Bye bye, Bachmann

Quick, somebody send me an e-mail or phone me. Please tell me this is a joke. The New Yorker has printed remarks supposedly from conservative Congresswoman Michele Bachmann. In the story she observed first hand the collapsing of the West Antarctic Ice Sheet. This is what Andy Borowitz reported:

Another member of the delegation, Rep. Michele Bachmann (R-Minnesota), decried what she called the “alarmism” surrounding reports of the collapsing Ice Sheet.

“The Ice Sheet melt is only a problem if you live in Antarctica, which, honestly, is a pretty dumb place to live,” she said. “Polar bears live in Antarctica because they have no choice, but we’re not polar bears.”

Wait for a bit of background:

Collapse Of Antarctic Ice Sheet Would Likely Put Washington, D.C. Largely Underwater

Date:
February 6, 2009
 
Source:
University of Toronto
 
Summary:
Geophysicists have shown that should the West Antarctic Ice Sheet collapse and melt in a warming world — as many scientists are concerned it will — it is the coastlines of North America and of nations in the southern Indian Ocean that will face the greatest threats from rising sea levels.
AntarcticIceSheet

But that was so five years ago. What’s the latest?

On 12 May 2014, It was announced that two teams of scientists said the long-feared collapse of the Ice Sheet had begun, kicking off what they say will be a centuries-long, “unstoppable” process that could raise sea levels by 1.2 to 3.6 metres. They estimate that rapid drawdown of Thwaites Glacier will begin in 200 – 1000 years. (Scientific source articles: Rignot et al 2014  and Joughin et al 2014.)

[Some links removed]

That’s alarming. Unless you live in Minnesota, where Bachmann presumably will make her home after retiring from Congress in January.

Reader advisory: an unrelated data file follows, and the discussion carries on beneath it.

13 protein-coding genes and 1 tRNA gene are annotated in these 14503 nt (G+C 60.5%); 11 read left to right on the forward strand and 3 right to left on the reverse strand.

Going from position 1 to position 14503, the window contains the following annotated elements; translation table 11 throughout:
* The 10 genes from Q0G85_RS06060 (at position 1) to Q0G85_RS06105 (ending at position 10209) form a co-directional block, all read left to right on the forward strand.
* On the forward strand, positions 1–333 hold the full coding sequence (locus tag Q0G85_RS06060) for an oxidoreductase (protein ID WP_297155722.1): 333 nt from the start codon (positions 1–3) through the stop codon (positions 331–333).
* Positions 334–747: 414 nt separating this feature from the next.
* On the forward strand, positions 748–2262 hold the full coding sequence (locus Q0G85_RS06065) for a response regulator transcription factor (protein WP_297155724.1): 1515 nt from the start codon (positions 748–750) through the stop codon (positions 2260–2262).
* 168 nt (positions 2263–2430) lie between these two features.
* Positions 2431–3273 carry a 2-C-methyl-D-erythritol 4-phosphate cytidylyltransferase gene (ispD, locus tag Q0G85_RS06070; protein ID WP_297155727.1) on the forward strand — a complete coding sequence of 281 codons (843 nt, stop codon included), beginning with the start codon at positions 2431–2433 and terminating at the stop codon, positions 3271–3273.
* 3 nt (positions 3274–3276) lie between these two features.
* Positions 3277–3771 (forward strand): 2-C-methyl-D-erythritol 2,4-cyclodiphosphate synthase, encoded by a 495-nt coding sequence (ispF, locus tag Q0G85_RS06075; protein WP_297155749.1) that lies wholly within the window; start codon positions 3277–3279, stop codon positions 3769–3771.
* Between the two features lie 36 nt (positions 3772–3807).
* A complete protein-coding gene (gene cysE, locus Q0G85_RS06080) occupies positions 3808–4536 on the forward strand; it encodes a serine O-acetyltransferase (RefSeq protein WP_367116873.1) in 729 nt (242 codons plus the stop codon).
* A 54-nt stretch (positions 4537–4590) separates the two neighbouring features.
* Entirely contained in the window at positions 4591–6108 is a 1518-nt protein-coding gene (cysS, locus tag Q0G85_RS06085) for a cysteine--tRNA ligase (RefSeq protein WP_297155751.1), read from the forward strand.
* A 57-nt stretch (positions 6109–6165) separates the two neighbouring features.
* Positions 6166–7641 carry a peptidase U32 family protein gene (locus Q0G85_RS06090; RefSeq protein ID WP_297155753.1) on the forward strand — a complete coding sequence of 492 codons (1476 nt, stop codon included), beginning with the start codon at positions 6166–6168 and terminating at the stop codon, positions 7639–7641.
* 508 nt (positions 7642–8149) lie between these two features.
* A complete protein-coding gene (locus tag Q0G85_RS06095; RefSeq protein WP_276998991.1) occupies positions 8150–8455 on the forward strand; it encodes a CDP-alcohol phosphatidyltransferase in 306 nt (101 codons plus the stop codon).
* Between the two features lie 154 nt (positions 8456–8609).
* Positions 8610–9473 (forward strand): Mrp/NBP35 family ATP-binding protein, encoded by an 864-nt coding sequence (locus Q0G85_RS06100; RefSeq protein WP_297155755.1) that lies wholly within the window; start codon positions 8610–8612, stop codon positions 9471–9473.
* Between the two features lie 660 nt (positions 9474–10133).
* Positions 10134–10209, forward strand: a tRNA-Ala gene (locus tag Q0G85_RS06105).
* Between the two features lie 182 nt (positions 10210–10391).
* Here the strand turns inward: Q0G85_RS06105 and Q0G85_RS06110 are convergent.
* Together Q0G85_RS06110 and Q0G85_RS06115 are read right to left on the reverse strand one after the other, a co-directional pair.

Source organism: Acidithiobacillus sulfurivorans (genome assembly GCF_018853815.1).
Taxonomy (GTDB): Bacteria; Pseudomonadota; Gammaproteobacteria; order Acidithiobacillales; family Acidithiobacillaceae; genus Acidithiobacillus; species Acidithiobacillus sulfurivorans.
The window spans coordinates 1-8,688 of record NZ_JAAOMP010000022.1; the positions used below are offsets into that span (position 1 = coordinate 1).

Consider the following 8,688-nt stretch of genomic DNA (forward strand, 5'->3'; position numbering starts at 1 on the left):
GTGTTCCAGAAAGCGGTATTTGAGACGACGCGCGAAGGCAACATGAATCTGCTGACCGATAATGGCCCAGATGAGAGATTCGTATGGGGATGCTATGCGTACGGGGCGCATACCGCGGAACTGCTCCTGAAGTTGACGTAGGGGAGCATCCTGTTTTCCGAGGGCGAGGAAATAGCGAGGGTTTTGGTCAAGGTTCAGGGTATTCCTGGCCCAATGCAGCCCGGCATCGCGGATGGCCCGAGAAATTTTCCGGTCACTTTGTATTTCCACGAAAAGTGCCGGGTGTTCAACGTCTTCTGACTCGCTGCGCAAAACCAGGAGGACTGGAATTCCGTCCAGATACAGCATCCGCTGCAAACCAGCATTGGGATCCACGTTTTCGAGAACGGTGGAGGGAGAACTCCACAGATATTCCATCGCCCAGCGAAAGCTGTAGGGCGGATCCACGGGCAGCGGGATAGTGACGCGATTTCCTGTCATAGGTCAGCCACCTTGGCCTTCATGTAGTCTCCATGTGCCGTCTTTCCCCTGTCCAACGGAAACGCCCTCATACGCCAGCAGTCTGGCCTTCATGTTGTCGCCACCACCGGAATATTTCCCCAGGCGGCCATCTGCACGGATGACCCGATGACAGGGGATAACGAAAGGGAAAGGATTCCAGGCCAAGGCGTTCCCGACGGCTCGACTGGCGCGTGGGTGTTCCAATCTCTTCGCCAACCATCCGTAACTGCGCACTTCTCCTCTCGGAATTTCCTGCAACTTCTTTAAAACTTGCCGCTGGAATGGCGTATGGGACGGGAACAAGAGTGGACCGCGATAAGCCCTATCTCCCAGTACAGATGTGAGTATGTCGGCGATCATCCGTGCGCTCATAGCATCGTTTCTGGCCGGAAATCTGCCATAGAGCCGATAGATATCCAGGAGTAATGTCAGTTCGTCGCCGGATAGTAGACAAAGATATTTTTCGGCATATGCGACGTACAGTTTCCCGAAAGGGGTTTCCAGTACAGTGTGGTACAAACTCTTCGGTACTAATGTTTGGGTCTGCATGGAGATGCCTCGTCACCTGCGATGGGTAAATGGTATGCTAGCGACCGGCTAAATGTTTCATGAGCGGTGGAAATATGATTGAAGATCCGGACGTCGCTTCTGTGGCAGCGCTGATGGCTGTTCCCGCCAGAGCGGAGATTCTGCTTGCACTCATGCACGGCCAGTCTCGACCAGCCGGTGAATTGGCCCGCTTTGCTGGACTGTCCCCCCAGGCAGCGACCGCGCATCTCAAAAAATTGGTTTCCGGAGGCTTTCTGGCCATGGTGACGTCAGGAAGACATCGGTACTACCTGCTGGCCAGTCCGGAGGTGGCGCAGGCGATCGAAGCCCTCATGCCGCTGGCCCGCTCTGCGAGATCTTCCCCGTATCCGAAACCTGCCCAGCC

Providing, mind you I say only providing, that Bachmann actually did make such a statement, then we could be getting overly alarmed. I mean, there is nothing we can do about it, so we should just do nothing. Besides, we have many decades to relocate the nation’s capital to higher ground. And Minnesota will still be high and dry, and cold enough for snow in the winter.

All right, a bit of skeptical analysis has convinced me that columnist Andy Borowitz is having some fun at Bachmann’s expense. Do you know what tipped me off? Yes, it’s the polar bears. Even Bachmann (being in Minnesota), knows that Polar bears are in the Arctic. There are no polar bears in the Antarctic. At least I think she knows:

Where do we say that a cell became a blade of grass, which became a starfish, which became a cat, which became a donkey, which became a human being? There’s a real lack of evidence from change from actual species to a different type of species.

John Quincy Adams most certainly was a part of the Revolutionary War era. He was a young boy, but he was actively involved.

And some more:

“I don’t know how much God has to do to get the attention of the politicians. We’ve had an earthquake; we’ve had a hurricane. He said, ‘Are you going to start listening to me here?’ Listen to the American people because the American people are roaring right now. They know government is on a morbid obesity diet and we’ve got to rein in the spending.” –Rep. Michele Bachmann, suggesting at a presidential campaign event in Florida that the 2011 East Coast earthquake and hurricane was a message from God (Aug. 2011)